The Spinal Column which is found in our Back is one of the most vital parts of our body. It supports our trunks, protects the Spinal Cord and the Spinal Nerves and is highly responsible for all our posture and movements making Spinal Injuries are painful and sometimes disabling.
A lot of people experience some kind of Back Pain at some point in their lives and for some, this pain developed into a chronic of degenerative Spinal Disorders which can cause paralysis or disability. Back Injuries are the leading cause of work-related disability in the United States affecting both Men and Women of almost all age groups. Back Injuries, however, are highly preventable through exercise and proper posture.
An adult’s Spinal Column or Vertebral Column is approximately 72 centimeters in length.
It is composed of 33 vertebrae which is divided into five categories:
1. Cervical Vertebrae;
2. Thoracic Vertebrae;
3. Lumbar Vertebrae;
4. Fused Sacral Vertebrae, and;
5. Coccyx (Coccygeal) vertebrae.
The Cervical Column is composed of seven vertebrae and is positioned at the top of the Spinal Column.
- Cervical Vertebrae serves as the framework of the Neck and support the Head. These are flexible bones. The first Cervical Vertebrae is called C1 or the Atlas and the second is called C2 or the Axis.
- The second region of the Vertebral Column is called the Thoracic Vertebrae which is composed of twelve vertebrae and is located in the chest area or in the middle of the Back. The bone in the Thoracic Vertebrae move with the ribs and protect many vital organs.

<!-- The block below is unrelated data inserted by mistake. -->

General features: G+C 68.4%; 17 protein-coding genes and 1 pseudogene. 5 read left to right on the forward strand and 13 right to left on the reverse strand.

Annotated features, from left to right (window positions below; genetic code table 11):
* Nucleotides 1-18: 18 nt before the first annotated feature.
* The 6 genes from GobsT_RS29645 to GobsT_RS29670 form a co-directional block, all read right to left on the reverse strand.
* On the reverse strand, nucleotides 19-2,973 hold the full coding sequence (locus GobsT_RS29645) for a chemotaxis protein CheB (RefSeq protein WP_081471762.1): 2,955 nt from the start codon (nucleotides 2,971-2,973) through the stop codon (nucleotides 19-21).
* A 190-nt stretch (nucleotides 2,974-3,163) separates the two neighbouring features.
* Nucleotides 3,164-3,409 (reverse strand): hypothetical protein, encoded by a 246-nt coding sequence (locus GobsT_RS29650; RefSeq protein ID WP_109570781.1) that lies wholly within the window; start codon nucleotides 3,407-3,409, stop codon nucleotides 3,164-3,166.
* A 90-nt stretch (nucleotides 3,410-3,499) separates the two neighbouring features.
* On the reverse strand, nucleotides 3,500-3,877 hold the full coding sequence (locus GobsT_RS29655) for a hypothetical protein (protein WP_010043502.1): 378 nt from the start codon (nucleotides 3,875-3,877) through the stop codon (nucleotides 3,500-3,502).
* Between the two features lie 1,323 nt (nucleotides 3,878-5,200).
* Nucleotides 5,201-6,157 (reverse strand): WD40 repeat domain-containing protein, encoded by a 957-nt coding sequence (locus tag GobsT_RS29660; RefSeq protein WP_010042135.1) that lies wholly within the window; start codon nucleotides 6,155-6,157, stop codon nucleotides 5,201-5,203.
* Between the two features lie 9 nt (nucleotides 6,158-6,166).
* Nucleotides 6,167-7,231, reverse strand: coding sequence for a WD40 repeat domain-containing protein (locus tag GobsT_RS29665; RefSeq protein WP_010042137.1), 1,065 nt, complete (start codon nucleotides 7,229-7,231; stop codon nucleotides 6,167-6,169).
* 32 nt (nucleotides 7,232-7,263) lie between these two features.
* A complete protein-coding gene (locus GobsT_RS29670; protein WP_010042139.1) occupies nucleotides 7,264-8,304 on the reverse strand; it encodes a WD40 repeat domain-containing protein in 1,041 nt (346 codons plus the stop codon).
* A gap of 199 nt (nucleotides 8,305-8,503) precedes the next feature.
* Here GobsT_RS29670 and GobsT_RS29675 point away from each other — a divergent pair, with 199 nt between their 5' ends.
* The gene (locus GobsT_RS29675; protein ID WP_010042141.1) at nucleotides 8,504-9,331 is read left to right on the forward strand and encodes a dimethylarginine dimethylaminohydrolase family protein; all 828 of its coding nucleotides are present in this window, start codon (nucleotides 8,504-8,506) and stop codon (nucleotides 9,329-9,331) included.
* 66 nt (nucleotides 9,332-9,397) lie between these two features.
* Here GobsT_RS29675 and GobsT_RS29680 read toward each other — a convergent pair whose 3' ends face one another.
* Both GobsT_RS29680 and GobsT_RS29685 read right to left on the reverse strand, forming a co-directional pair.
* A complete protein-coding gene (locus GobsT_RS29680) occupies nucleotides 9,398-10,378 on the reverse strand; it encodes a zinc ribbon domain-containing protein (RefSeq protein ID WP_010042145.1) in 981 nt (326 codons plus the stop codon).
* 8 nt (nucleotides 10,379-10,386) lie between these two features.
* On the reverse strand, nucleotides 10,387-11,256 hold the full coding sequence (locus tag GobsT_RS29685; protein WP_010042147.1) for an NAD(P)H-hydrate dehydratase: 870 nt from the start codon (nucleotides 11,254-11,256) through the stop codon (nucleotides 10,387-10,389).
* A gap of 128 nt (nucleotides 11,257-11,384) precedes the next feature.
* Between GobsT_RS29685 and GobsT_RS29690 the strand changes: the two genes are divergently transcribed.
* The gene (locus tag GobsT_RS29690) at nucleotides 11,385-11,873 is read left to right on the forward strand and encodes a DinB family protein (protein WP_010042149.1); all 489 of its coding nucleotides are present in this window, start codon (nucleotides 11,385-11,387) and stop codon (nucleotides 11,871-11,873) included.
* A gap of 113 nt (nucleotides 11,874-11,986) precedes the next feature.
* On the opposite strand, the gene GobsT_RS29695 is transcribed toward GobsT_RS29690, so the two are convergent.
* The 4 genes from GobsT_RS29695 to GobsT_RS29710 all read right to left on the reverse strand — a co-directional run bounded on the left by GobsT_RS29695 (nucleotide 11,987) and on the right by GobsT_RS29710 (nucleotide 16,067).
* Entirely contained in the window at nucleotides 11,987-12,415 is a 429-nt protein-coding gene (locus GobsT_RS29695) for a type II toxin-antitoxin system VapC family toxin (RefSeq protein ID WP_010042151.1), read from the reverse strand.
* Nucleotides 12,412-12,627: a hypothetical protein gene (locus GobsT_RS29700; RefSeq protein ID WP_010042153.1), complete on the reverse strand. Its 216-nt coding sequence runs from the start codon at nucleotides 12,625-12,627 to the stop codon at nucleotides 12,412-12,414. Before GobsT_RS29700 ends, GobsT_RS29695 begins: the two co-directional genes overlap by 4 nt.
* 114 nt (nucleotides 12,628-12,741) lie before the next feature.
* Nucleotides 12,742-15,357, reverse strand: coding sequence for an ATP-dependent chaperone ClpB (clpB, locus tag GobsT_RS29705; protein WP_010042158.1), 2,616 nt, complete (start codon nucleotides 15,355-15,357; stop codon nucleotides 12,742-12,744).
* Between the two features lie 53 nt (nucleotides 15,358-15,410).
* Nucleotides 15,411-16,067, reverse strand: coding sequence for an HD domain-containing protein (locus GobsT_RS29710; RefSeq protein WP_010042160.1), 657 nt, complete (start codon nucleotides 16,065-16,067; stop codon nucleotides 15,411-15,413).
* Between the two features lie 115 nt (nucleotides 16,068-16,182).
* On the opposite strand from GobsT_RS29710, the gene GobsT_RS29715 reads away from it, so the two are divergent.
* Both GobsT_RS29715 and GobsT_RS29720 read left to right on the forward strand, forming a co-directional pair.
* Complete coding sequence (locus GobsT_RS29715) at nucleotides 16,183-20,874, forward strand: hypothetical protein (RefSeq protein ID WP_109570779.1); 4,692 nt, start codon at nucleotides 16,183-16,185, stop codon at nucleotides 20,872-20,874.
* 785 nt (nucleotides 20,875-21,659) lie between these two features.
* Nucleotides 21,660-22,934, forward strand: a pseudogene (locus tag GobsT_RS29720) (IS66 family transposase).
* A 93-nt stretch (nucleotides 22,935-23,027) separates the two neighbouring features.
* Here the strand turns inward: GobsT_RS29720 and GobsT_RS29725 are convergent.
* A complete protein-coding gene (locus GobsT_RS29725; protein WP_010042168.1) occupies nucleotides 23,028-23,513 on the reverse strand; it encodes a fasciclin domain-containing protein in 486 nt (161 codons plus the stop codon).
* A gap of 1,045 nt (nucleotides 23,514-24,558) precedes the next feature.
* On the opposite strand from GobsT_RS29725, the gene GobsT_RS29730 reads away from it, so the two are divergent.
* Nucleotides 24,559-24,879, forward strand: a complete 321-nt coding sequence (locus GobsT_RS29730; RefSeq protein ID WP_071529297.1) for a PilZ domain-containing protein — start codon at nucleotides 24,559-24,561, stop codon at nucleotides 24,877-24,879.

- Next to the Thoracic is the Lumbar Vertebrae, consisting of five or sometimes six vertebrae. The Lumbar Vertebrae is larger than the Cervical and Thoracic, and carries most of our body’s weight.
- Located just below the Lumbar Vertebrae is the Sacrum, a fused triangle-shaped vertebra. The Sacrum is originally composed of five vertebrae during childhood and fused into one vertebra after the age of 26. This vertebrae consists the Back wall of the pelvic girdle.
- After the Sacrum is another uniquely shaped vertebra which composed the bottom of the spine called the Coccyx or Tailbone. The Coccyx is composed of 3-5 bones that are fused together during adulthood.
Each vertebra has a small opening and are separated by the Intervertebral Discs. Intervertebral Discs are made of fibrocartilage and are designed to absorb and distribute shock from movement.
Most Back Injuries are not fatal and are musculoskeletal – associated with the Bones, Muscles, tendons, joints, and ligaments. According to studies, majority of Back Pain cases is caused by some form of irritation of the nerves that travels from the Spinal Cord through the bones, making the muscles to tense. Irritation can be caused by stress, activity, mechanical problem in the Spine, or a Herniated Disc.